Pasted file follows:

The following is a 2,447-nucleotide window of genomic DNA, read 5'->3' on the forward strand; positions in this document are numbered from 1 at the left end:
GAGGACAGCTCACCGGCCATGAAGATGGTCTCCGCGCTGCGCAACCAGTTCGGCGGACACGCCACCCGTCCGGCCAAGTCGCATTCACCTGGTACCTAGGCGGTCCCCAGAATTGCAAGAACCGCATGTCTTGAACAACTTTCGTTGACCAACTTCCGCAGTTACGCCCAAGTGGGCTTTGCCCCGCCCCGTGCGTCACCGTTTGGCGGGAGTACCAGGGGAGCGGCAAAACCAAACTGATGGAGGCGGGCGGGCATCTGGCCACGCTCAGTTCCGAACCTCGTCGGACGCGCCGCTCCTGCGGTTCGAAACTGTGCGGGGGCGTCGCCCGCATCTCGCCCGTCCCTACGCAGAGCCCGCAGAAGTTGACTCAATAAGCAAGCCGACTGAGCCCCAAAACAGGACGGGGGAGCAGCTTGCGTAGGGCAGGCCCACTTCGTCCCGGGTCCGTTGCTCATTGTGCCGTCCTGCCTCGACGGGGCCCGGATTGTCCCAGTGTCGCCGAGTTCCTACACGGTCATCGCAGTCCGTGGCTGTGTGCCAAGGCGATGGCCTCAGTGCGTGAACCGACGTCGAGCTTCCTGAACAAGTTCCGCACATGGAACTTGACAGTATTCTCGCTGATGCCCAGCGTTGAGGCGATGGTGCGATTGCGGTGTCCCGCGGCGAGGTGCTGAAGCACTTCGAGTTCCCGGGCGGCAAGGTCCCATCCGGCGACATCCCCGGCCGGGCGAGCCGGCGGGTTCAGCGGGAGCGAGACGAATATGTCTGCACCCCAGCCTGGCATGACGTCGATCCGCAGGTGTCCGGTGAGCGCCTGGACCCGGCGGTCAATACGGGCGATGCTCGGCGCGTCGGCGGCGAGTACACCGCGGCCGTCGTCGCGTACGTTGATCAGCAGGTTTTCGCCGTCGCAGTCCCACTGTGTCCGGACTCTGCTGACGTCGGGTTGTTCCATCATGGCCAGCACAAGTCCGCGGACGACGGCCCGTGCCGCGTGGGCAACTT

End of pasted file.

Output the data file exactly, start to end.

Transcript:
The following is a 2,447-nucleotide window of genomic DNA, read 5'->3' on the forward strand; positions in this document are numbered from 1 at the left end:
GAGGACAGCTCACCGGCCATGAAGATGGTCTCCGCGCTGCGCAACCAGTTCGGCGGACACGCCACCCGTCCGGCCAAGTCGCATTCACCTGGTACCTAGGCGGTCCCCAGAATTGCAAGAACCGCATGTCTTGAACAACTTTCGTTGACCAACTTCCGCAGTTACGCCCAAGTGGGCTTTGCCCCGCCCCGTGCGTCACCGTTTGGCGGGAGTACCAGGGGAGCGGCAAAACCAAACTGATGGAGGCGGGCGGGCATCTGGCCACGCTCAGTTCCGAACCTCGTCGGACGCGCCGCTCCTGCGGTTCGAAACTGTGCGGGGGCGTCGCCCGCATCTCGCCCGTCCCTACGCAGAGCCCGCAGAAGTTGACTCAATAAGCAAGCCGACTGAGCCCCAAAACAGGACGGGGGAGCAGCTTGCGTAGGGCAGGCCCACTTCGTCCCGGGTCCGTTGCTCATTGTGCCGTCCTGCCTCGACGGGGCCCGGATTGTCCCAGTGTCGCCGAGTTCCTACACGGTCATCGCAGTCCGTGGCTGTGTGCCAAGGCGATGGCCTCAGTGCGTGAACCGACGTCGAGCTTCCTGAACAAGTTCCGCACATGGAACTTGACAGTATTCTCGCTGATGCCCAGCGTTGAGGCGATGGTGCGATTGCGGTGTCCCGCGGCGAGGTGCTGAAGCACTTCGAGTTCCCGGGCGGCAAGGTCCCATCCGGCGACATCCCCGGCCGGGCGAGCCGGCGGGTTCAGCGGGAGCGAGACGAATATGTCTGCACCCCAGCCTGGCATGACGTCGATCCGCAGGTGTCCGGTGAGCGCCTGGACCCGGCGGTCAATACGGGCGATGCTCGGCGCGTCGGCGGCGAGTACACCGCGGCCGTCGTCGCGTACGTTGATCAGCAGGTTTTCGCCGTCGCAGTCCCACTGTGTCCGGACTCTGCTGACGTCGGGTTGTTCCATCATGGCCAGCACAAGTCCGCGGACGACGGCCCGTGCCGCGTGGGCAACTT